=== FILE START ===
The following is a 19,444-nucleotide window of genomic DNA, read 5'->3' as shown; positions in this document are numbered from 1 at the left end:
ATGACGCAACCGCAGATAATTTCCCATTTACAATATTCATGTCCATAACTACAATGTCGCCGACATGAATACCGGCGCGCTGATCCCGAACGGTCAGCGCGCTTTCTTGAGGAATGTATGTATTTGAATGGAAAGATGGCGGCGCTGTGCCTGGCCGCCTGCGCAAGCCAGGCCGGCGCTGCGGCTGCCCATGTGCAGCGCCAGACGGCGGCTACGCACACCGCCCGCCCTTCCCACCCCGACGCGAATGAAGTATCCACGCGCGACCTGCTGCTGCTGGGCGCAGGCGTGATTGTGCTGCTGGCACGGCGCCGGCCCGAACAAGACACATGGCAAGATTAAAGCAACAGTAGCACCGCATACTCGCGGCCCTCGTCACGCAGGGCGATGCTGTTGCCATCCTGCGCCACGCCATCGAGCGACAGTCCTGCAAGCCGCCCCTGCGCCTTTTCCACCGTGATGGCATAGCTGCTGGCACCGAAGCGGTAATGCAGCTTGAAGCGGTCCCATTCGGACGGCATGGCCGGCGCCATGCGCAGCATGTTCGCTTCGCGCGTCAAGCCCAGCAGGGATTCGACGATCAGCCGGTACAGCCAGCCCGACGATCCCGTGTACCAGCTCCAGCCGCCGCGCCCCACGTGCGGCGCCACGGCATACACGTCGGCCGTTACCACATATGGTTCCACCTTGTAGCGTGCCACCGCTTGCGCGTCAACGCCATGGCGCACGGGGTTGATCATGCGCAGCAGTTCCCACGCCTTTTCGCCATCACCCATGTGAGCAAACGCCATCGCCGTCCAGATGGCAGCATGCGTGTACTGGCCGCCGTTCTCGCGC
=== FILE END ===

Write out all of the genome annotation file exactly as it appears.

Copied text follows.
The following is a 19,444-nucleotide window of genomic DNA, read 5'->3' as shown; positions in this document are numbered from 1 at the left end:
ATGACGCAACCGCAGATAATTTCCCATTTACAATATTCATGTCCATAACTACAATGTCGCCGACATGAATACCGGCGCGCTGATCCCGAACGGTCAGCGCGCTTTCTTGAGGAATGTATGTATTTGAATGGAAAGATGGCGGCGCTGTGCCTGGCCGCCTGCGCAAGCCAGGCCGGCGCTGCGGCTGCCCATGTGCAGCGCCAGACGGCGGCTACGCACACCGCCCGCCCTTCCCACCCCGACGCGAATGAAGTATCCACGCGCGACCTGCTGCTGCTGGGCGCAGGCGTGATTGTGCTGCTGGCACGGCGCCGGCCCGAACAAGACACATGGCAAGATTAAAGCAACAGTAGCACCGCATACTCGCGGCCCTCGTCACGCAGGGCGATGCTGTTGCCATCCTGCGCCACGCCATCGAGCGACAGTCCTGCAAGCCGCCCCTGCGCCTTTTCCACCGTGATGGCATAGCTGCTGGCACCGAAGCGGTAATGCAGCTTGAAGCGGTCCCATTCGGACGGCATGGCCGGCGCCATGCGCAGCATGTTCGCTTCGCGCGTCAAGCCCAGCAGGGATTCGACGATCAGCCGGTACAGCCAGCCCGACGATCCCGTGTACCAGCTCCAGCCGCCGCGCCCCACGTGCGGCGCCACGGCATACACGTCGGCCGTTACCACATATGGTTCCACCTTGTAGCGTGCCACCGCTTGCGCGTCAACGCCATGGCGCACGGGGTTGATCATGCGCAGCAGTTCCCACGCCTTTTCGCCATCACCCATGTGAGCAAACGCCATCGCCGTCCAGATGGCAGCATGCGTGTACTGGCCGCCGTTCTCGCGC